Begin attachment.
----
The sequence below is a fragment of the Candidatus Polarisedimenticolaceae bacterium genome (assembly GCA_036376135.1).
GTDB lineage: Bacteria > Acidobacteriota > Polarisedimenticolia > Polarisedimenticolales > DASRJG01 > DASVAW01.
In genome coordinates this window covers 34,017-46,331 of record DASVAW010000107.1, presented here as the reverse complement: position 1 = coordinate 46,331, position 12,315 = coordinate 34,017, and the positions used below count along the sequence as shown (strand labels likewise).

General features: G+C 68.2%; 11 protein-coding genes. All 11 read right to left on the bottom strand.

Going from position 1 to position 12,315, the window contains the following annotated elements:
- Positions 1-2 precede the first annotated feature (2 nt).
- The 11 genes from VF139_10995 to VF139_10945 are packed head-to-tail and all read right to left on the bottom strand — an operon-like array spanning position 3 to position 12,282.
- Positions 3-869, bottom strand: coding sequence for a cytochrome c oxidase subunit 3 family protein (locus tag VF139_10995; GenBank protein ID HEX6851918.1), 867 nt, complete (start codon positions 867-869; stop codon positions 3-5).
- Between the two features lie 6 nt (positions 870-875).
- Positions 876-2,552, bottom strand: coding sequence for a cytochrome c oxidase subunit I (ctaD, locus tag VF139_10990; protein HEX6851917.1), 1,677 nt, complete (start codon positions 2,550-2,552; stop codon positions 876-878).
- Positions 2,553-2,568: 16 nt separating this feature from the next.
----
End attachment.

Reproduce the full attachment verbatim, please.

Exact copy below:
The sequence below is a fragment of the Candidatus Polarisedimenticolaceae bacterium genome (assembly GCA_036376135.1).
GTDB lineage: Bacteria > Acidobacteriota > Polarisedimenticolia > Polarisedimenticolales > DASRJG01 > DASVAW01.
In genome coordinates this window covers 34,017-46,331 of record DASVAW010000107.1, presented here as the reverse complement: position 1 = coordinate 46,331, position 12,315 = coordinate 34,017, and the positions used below count along the sequence as shown (strand labels likewise).

General features: G+C 68.2%; 11 protein-coding genes. All 11 read right to left on the bottom strand.

Going from position 1 to position 12,315, the window contains the following annotated elements:
- Positions 1-2 precede the first annotated feature (2 nt).
- The 11 genes from VF139_10995 to VF139_10945 are packed head-to-tail and all read right to left on the bottom strand — an operon-like array spanning position 3 to position 12,282.
- Positions 3-869, bottom strand: coding sequence for a cytochrome c oxidase subunit 3 family protein (locus tag VF139_10995; GenBank protein ID HEX6851918.1), 867 nt, complete (start codon positions 867-869; stop codon positions 3-5).
- Between the two features lie 6 nt (positions 870-875).
- Positions 876-2,552, bottom strand: coding sequence for a cytochrome c oxidase subunit I (ctaD, locus tag VF139_10990; protein HEX6851917.1), 1,677 nt, complete (start codon positions 2,550-2,552; stop codon positions 876-878).
- Positions 2,553-2,568: 16 nt separating this feature from the next.